Film Review: Bruce Almighty

( [email protected] ) Jan 26, 2004 09:02 AM EST

Burce Almighty continues to show audiences how versatile Jim Carrey is. Although his career soared after he began appearing in the comedy show In Living Color and movies such as The Mask and Ace Ventura: Pet Detective, his sense of humor lacked morality. Not to say that there weren’t any raunchy jokes in Bruce Almighty but the film does have redeeming content and ending.

Carrey plays main character Bruce Nolan, whose career goal is to become a television anchor. Stuck with doing silly features that rarely make it on air, he eagerly awaits the retirement of a current male anchor for his chance to shine. During a special opportunity he received to report near Nigaa Falls, Nolan’s rival Evan Baxter (Steve Carell) is announced as the new anchor. Nolan is outraged and makes such a scene on his live broadcast that he is fired from the station. He blames God for his misfortune and at one point, asks God to help him after throwing resentful remarks at God. After receiving anonymous pages, he eventually calls the number and is then asked to come to for job offer. He then meets God (Morgan Freeman) who endows him with all His powers. Skeptical but eventually realizing that he holds all the powers of God, Nolan sets out to set his life back on track. He uses his powers mainly to enhance his chances of stealing the anchor job from Baxter. Chaos erupts near the end of the movie as he irresponsibly agrees to fulfill everyone’s prayer requests and conflict arises. His girlfriend Grace (Jennifer Aniston) is fed up with his self-centered lifestyle and leaves him. Nolan finds himself with his dream job but without happiness as he is without the love of Grace. God steps in and helps Bruce set things right again and the movie ends happily with the two being together.

Blasphemous? Maybe. Funny? Some parts. Worth watching? Sure. The movie makes Nolan out to be an ambitious self-centered cynic who will stop at nothing to get what he wants. He purposely sabotages Baxter’s career and does many immature things unfitting of someone with God’s powers. He abuses them. But the redeeming quality of the movie is that he not only learns from all his mistakes but takes the last step to correct all of them. In the last scene when God asks him if he would want Grace back, Nolan replies, “No,” because he would rather have her be happy than for her to be with him. The response proves that Nolan now realizes that love is about trying the get the other person to please you but you wanting the best for the one you love. His selfishness is renounced in this scene. Before that, concerning the his war against Baxton, Nolan reconciles by giving back the anchor job to Baxton because he felt Baxton was the better man for the job.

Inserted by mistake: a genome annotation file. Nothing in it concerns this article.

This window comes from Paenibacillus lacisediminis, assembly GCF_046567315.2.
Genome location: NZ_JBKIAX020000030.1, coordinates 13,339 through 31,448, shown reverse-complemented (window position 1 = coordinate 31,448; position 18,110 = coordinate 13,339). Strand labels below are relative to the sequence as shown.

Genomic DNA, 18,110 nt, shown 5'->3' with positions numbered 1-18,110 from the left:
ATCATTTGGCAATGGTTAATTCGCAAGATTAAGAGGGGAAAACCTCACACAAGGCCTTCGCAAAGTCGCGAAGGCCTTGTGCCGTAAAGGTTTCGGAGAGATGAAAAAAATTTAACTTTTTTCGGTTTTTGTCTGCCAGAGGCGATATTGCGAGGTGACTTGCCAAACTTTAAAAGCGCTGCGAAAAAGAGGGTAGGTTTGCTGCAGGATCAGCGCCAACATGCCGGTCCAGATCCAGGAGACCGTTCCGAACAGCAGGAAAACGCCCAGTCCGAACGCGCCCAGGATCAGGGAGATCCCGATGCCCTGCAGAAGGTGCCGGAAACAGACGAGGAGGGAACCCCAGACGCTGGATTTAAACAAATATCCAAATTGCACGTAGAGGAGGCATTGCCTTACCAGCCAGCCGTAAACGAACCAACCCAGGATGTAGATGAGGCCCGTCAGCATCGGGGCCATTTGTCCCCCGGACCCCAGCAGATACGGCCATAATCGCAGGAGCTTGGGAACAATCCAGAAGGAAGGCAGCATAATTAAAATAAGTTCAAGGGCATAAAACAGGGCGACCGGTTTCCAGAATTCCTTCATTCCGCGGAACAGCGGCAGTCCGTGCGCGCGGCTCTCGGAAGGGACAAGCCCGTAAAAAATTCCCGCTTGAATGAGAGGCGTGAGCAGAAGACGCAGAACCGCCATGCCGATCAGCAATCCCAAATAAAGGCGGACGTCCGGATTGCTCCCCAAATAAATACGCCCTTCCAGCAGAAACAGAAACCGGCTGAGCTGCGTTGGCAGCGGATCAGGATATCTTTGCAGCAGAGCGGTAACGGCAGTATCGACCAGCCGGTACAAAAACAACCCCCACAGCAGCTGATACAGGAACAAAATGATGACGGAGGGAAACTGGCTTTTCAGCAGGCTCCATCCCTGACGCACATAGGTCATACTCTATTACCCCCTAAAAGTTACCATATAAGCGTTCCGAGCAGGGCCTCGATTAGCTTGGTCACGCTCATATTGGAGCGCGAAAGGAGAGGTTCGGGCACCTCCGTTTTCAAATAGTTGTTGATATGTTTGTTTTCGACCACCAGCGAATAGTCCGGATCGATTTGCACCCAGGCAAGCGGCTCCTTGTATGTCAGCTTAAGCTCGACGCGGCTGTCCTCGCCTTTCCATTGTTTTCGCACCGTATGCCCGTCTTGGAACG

God is also portrayed in a very warm light. Although the movie used Morgan Freeman to play the role of God, portraying God as an African-American male, the character was not only patient but forgiving. He called Nolan to his what was used as his office and offered Nolan the job as God since Nolan thought he could do better. Implicitly, the movie shows that God does hear all prayers and makes efforts to answer them all. God is shown to be the “all-knowing” being who commented that he knows how funny Nolan is because He created him. Even until the last scene, God is portrayed as having a light side, repeating the word “good” along with Bruce in a Southern accent.

There is a scene where Nolan is preparing to sleep with Grace even though they weren’t married. That was uncomfortable to watch as she made sounds as Nolan used his powers to induce pleasure to her. But in the end, Grace is also a character that redeems herself because it is revealed that she prays every night for Nolan.

Critics may say it’s’ blasphemous and the uses of Bible verses throughout the movie may be completely out of context but I say it is a movie, although not ideally Christian-promoting, but can be a step forward to help build the bridge between two worlds of secularism and Christianity. The use of mainstream actors in a movie with a Christian theme can help bridge two cultures and bring more people to understand God in a modern-day context. The movie ends with Nolan understanding God’s burden and heart and the two having a close relationship after having reconciled. Now, that's a good ending.